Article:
United States District Court, District of Columbia
YUSUF O. BUSH, Plaintiff,
U.S. DISTRICT COURT CLERKS OFFICE, Defendant.
matter is before the Court on its initial review of
plaintiffs pro se complaint and application for
leave to proceed in forma pauperis. The Court will
grant the in forma pauperis application and dismiss
the case pursuant to 28 U.S.C. §§ 1915(e)(2)(B)(ii)
and 1915A(b)(1), mandating dismissal of a complaint which
fails to state a claim upon which relief can be granted.
is a federal inmate currently designated to the U.S.
Penitentiary located in Lewisburg, Pennsylvania. He initially
sued the Clerk of this Court and has since filed a motion to
amend the complaint caption, ECF No. 5, requesting to change
the named defendant to "United States," ECF No. 5,
which would be of no substantive consequence. While the
complaint is far from a model in clarity, it appears that
plaintiff is aggrieved regarding a habeas brief, see
28 U.S.C. § 2254, allegedly mailed to this Court in late
November 2018. See ECF No. 1-1 at 1-2. While it
appears that the mailroom did receive a mailing from
plaintiff on December 3, 2018, see ECF No. 1-2, the
ostensible filing was not docketed. This is likely because
there were one or more deficiencies with the proposed filing,
which would have caused the filing to be returned to
plaintiff. Plaintiff requests "injunctive relief,"
ECF No. 1 at 2, and asks the Court to docket the brief,
noting the date of receipt, ECF No. 1-1 at 8, however, he
does not provide a copy of the proposed pleading, and the
Court does not generally retain copies of returned mailings.
Court "shall dismiss" an action in which a
plaintiff is proceeding in forma pauperis "at
any time if the court determines that... (B) the action ...
(ii) fails to state a claim upon which relief may be
granted." 28 U.S.C. § 1915(e)(2). A court's
sua sponte consideration of dismissal the in
forma pauperis statutes is akin to evaluation of a
motion to dismiss under Federal Rule of Civil Procedure
12(b)(6) for failure to state a claim upon which relief can
be granted. The Federal Rules of Civil Procedure require of a
complaint is that it contain" 'a short and plain
statement of the claim showing that the pleader is entitled
to relief,' in order to 'give the defendant fair
notice of what the ... claim is and the grounds upon which it
rests.'" Bell Atl. Corp. v. Twombly, 550
U.S. 544, 555 (2007) (quoting Conley v. Gibson, 355
U.S. 41, 47 (1957)); Fed.R.Civ.P. 8(a). Although
"detailed factual allegations" are not necessary,
to provide the "grounds" of "entitle[ment] to
relief a plaintiff must furnish "more than labels and
conclusions" or "a formulaic recitation of the
elements of a cause of action." Twombly, 550
U.S. at 555-56. To sufficiently state a claim upon which
relief can be granted, "a complaint must contain
sufficient factual matter, accepted as true, to 'state a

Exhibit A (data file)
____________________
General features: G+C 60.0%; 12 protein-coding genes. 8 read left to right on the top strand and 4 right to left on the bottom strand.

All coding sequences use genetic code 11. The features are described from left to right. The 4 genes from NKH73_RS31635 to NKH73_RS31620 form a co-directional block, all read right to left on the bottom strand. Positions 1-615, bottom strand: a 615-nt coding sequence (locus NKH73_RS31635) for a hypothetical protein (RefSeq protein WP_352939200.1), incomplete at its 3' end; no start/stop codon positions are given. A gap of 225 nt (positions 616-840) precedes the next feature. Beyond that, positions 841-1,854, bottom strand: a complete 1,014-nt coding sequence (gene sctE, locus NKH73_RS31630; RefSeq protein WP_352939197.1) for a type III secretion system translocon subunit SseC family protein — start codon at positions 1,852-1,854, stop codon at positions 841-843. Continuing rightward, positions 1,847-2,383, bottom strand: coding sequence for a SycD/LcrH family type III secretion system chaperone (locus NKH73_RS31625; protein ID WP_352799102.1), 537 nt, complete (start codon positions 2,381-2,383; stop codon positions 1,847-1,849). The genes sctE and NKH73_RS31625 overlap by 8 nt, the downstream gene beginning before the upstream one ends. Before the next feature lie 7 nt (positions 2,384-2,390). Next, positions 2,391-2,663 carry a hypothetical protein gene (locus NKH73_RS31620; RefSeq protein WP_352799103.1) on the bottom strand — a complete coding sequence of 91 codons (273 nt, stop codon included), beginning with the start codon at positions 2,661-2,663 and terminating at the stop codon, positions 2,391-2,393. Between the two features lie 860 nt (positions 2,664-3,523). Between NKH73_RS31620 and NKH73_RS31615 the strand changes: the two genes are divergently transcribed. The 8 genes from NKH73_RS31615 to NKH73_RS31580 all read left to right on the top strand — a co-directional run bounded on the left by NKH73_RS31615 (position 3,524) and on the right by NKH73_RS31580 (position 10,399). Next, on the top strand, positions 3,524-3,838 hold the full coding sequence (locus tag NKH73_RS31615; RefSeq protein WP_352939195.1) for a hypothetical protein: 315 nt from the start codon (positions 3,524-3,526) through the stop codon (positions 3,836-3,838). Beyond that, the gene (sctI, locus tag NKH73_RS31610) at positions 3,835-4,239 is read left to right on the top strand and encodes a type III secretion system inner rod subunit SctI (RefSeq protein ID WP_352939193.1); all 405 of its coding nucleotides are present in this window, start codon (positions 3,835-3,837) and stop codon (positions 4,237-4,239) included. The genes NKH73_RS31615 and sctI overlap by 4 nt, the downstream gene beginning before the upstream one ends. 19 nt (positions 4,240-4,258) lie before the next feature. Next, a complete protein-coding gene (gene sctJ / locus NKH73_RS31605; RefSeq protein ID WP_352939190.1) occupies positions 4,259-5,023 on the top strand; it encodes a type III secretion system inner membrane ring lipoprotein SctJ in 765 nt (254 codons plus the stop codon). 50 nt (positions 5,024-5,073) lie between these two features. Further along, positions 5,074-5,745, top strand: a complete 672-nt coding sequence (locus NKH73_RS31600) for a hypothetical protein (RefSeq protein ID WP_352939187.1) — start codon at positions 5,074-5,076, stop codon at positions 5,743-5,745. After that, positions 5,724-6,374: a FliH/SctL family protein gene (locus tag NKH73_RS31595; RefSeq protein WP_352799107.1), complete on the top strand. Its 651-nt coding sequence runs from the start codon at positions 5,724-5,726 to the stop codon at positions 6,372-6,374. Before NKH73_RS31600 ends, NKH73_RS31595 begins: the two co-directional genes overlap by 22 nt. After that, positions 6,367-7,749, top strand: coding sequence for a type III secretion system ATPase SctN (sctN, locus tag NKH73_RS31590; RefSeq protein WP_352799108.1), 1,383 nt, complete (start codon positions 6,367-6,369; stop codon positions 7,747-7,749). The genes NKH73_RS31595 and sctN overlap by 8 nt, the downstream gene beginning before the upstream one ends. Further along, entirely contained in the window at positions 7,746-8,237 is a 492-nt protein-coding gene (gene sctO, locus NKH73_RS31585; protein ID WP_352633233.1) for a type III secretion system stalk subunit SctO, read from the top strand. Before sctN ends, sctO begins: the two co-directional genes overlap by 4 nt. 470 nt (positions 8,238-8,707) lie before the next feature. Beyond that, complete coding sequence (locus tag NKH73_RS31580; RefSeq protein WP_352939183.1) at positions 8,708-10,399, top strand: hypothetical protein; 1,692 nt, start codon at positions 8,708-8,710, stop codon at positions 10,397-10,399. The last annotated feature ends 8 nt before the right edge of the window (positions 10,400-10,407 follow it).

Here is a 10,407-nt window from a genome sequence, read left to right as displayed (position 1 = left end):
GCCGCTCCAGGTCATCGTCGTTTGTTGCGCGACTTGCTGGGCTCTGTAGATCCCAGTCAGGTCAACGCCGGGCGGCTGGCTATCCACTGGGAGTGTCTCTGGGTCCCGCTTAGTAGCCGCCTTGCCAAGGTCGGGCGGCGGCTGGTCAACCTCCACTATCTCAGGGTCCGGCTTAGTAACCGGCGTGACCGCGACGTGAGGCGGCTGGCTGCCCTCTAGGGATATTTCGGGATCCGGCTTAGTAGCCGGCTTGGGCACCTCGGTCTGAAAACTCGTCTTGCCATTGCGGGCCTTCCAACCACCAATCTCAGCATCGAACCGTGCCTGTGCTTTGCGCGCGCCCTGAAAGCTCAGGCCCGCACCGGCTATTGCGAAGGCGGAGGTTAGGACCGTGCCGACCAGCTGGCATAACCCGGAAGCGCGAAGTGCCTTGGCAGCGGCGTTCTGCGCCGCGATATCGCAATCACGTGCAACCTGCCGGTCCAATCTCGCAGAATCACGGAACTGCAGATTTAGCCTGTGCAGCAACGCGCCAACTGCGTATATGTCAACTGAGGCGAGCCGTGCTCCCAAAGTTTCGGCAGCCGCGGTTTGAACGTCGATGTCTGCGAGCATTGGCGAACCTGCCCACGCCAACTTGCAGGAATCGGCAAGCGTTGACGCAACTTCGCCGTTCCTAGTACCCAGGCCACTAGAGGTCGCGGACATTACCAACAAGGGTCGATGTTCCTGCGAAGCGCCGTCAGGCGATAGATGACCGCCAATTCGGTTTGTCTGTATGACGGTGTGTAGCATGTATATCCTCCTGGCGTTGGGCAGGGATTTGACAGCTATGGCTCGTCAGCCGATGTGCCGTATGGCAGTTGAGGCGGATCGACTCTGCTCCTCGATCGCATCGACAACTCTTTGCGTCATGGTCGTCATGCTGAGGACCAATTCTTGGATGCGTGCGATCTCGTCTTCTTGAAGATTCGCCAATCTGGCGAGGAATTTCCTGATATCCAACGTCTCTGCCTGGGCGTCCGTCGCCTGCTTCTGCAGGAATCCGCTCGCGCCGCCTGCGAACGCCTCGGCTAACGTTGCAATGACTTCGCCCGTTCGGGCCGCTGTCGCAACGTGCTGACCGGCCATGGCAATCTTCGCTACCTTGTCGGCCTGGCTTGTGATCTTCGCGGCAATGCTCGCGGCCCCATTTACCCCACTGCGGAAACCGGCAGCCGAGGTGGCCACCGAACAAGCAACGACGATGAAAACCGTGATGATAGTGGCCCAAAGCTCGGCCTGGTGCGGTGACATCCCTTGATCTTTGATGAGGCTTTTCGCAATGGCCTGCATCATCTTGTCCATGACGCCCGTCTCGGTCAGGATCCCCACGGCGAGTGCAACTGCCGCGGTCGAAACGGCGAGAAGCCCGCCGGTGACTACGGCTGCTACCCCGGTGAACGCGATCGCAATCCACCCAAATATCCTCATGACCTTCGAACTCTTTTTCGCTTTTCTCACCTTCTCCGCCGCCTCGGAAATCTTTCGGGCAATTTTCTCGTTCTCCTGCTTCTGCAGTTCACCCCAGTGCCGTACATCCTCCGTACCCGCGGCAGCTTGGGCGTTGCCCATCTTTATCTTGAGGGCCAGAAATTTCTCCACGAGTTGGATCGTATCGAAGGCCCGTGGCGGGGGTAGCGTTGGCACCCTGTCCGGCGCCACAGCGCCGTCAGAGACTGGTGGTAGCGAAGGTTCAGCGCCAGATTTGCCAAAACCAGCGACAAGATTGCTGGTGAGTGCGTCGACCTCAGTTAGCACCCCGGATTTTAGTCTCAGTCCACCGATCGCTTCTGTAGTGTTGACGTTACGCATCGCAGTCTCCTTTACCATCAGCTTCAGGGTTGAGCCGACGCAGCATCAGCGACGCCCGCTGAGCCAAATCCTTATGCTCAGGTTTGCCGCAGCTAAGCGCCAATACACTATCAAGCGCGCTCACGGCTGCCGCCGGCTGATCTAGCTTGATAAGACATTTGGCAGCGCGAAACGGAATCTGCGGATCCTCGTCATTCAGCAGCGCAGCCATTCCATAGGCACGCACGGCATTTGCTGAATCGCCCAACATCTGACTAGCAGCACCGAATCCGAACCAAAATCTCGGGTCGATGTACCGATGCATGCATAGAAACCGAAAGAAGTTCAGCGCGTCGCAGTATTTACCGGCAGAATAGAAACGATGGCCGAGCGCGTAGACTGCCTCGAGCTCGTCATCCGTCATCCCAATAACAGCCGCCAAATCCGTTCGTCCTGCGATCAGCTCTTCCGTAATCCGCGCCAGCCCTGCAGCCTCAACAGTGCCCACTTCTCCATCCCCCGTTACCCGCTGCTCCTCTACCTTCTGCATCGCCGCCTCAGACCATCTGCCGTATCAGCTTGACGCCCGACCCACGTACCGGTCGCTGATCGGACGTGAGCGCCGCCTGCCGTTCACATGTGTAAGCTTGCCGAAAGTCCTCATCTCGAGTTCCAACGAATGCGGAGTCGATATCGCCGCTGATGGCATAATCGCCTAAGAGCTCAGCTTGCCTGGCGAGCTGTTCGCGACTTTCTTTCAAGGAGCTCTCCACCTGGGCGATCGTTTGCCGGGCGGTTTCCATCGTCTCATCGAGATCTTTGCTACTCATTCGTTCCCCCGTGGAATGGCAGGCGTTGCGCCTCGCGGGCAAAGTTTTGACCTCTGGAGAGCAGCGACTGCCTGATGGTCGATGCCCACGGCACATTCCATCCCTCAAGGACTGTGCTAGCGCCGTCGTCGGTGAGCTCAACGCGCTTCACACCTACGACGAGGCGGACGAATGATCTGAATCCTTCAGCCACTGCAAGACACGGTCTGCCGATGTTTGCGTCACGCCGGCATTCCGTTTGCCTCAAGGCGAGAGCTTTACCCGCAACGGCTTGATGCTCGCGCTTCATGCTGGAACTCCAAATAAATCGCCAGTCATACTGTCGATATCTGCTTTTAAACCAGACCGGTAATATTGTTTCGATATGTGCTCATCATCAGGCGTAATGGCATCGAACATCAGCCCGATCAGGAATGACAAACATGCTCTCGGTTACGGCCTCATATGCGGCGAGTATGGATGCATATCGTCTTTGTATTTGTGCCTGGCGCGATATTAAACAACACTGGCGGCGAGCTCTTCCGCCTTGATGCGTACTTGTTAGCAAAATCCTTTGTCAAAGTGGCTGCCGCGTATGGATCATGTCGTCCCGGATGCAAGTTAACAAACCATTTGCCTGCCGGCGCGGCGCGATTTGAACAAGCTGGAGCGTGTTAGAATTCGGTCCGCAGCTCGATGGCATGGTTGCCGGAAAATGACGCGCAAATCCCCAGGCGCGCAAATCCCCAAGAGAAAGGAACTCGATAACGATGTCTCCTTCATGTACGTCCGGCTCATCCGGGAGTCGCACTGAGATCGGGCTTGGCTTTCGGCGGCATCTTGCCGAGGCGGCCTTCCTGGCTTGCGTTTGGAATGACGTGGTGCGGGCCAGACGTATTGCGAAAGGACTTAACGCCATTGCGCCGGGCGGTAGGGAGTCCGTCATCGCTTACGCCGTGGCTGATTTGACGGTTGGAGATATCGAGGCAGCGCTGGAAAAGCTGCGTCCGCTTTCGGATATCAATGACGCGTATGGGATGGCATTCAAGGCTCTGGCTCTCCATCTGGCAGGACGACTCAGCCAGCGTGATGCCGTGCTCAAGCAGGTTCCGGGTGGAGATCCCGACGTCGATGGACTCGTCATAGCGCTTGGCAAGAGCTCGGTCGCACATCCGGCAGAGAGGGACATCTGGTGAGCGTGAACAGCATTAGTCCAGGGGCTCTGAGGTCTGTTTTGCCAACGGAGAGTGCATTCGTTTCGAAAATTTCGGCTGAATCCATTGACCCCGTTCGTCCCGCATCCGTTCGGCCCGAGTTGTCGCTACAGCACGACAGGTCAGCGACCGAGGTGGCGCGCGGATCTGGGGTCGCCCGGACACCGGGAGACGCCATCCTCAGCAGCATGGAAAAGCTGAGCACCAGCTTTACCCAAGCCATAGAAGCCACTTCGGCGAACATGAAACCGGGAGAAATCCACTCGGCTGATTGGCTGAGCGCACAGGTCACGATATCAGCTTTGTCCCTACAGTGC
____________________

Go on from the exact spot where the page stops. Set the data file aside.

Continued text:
claim to relief that is plausible on its face.'"
Ashcroft v. Iqbal, 556 U.S. 662, 678 (2009) (quoting
Twombly, 550 U.S. at 570). A complaint is plausible
on its face "when the plaintiff pleads factual content
that allows the court to draw the reasonable inference that
the defendant is liable for the misconduct alleged."
Iqbal, 556 U.S. at 678.
affording plaintiff "the benefit of all inferences that
can be derived from the facts alleged," Kowal v. MCI
Commc'ns Corp., 16 F.3d 1271, 1276 (D.C. Cir. 1994),
the complaint fails to adequately state a civilly actionable
claim or the grounds upon which it rests. To the extent that
plaintiff attempts to bring a First Amendment claim relating
to lack of access to the courts,  see ECF No. 1-1 at
4-5, he has also failed. "No  injury exists if a
plaintiff can still meaningfully press his underlying claims
because the plaintiff is not being 'presently den[ied] an
opportunity' to meaningfully litigate, even in 'the
short term.'" Broudy, 460 F.3d 106, 121
(D.C. Cir. 2006) (quoting Christopher v. Harbury,
536 U.S. 403, 413 (2002)). Plaintiff has subsequently filed a
28 U.S.C. § 2254 habeas action which is currently
pending in this Court. See Bush v. Ebbert, No.
19-cv-01870 (KBJ) (D.D.C. filed Jun. 21, 2019). Therefore, he
has not been denied an opportunity to meaningfully litigate.
has failed to state a claim upon which relief may be granted.
Additionally, plaintiff has failed to plead sufficient facts
to support a basis for subject matter jurisdiction, as he has
failed to state a federal question or to establish diversity
jurisdiction. The complaint is therefore subject to
dismissal. Plaintiffs motion for preliminary injunction and
motion to amend will be denied as moot. A separate order
accompanies this memorandum opinion.
 Plaintiff seeks only injunctive
relief. ECF No. 1 at 2. "Historically, damages have been
regarded as the ordinary remedy for an invasion of personal
interests in liberty." Bivens v. Six Unknown Fed.
Narcotics Agents, 403 U.S. 388, 394-95 (1999). Here, a
cause of action would be supplied by Bivens, and such actions
are for damages and cannot be viewed as actions against the
government. Simpkins v. District of Columbia
Government,108 F.3d ...